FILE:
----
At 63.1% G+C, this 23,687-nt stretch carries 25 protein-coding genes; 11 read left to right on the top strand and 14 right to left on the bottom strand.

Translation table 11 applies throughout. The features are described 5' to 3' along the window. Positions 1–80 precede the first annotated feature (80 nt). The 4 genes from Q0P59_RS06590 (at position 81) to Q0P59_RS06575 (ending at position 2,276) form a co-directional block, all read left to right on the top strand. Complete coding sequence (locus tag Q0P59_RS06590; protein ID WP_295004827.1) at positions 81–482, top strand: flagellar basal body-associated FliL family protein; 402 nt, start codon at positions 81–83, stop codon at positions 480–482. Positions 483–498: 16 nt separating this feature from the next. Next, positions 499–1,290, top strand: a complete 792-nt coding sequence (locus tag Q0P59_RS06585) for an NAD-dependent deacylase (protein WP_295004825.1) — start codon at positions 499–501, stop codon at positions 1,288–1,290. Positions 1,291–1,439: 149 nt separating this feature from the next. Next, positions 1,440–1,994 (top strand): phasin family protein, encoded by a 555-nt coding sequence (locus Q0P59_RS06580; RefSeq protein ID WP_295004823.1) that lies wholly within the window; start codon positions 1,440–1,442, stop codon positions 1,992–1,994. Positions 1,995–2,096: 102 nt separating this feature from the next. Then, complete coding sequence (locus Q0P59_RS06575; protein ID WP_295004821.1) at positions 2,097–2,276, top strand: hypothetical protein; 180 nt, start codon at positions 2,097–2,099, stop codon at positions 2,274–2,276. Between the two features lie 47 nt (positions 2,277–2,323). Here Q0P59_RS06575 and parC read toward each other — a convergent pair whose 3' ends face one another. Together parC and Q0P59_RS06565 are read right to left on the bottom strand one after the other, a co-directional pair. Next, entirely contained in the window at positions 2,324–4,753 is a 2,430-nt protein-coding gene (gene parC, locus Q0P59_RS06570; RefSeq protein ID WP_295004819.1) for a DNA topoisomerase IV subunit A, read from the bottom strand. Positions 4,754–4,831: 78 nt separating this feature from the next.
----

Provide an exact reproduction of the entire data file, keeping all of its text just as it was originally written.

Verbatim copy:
At 63.1% G+C, this 23,687-nt stretch carries 25 protein-coding genes; 11 read left to right on the top strand and 14 right to left on the bottom strand.

Translation table 11 applies throughout. The features are described 5' to 3' along the window. Positions 1–80 precede the first annotated feature (80 nt). The 4 genes from Q0P59_RS06590 (at position 81) to Q0P59_RS06575 (ending at position 2,276) form a co-directional block, all read left to right on the top strand. Complete coding sequence (locus tag Q0P59_RS06590; protein ID WP_295004827.1) at positions 81–482, top strand: flagellar basal body-associated FliL family protein; 402 nt, start codon at positions 81–83, stop codon at positions 480–482. Positions 483–498: 16 nt separating this feature from the next. Next, positions 499–1,290, top strand: a complete 792-nt coding sequence (locus tag Q0P59_RS06585) for an NAD-dependent deacylase (protein WP_295004825.1) — start codon at positions 499–501, stop codon at positions 1,288–1,290. Positions 1,291–1,439: 149 nt separating this feature from the next. Next, positions 1,440–1,994 (top strand): phasin family protein, encoded by a 555-nt coding sequence (locus Q0P59_RS06580; RefSeq protein ID WP_295004823.1) that lies wholly within the window; start codon positions 1,440–1,442, stop codon positions 1,992–1,994. Positions 1,995–2,096: 102 nt separating this feature from the next. Then, complete coding sequence (locus Q0P59_RS06575; protein ID WP_295004821.1) at positions 2,097–2,276, top strand: hypothetical protein; 180 nt, start codon at positions 2,097–2,099, stop codon at positions 2,274–2,276. Between the two features lie 47 nt (positions 2,277–2,323). Here Q0P59_RS06575 and parC read toward each other — a convergent pair whose 3' ends face one another. Together parC and Q0P59_RS06565 are read right to left on the bottom strand one after the other, a co-directional pair. Next, entirely contained in the window at positions 2,324–4,753 is a 2,430-nt protein-coding gene (gene parC, locus Q0P59_RS06570; RefSeq protein ID WP_295004819.1) for a DNA topoisomerase IV subunit A, read from the bottom strand. Positions 4,754–4,831: 78 nt separating this feature from the next.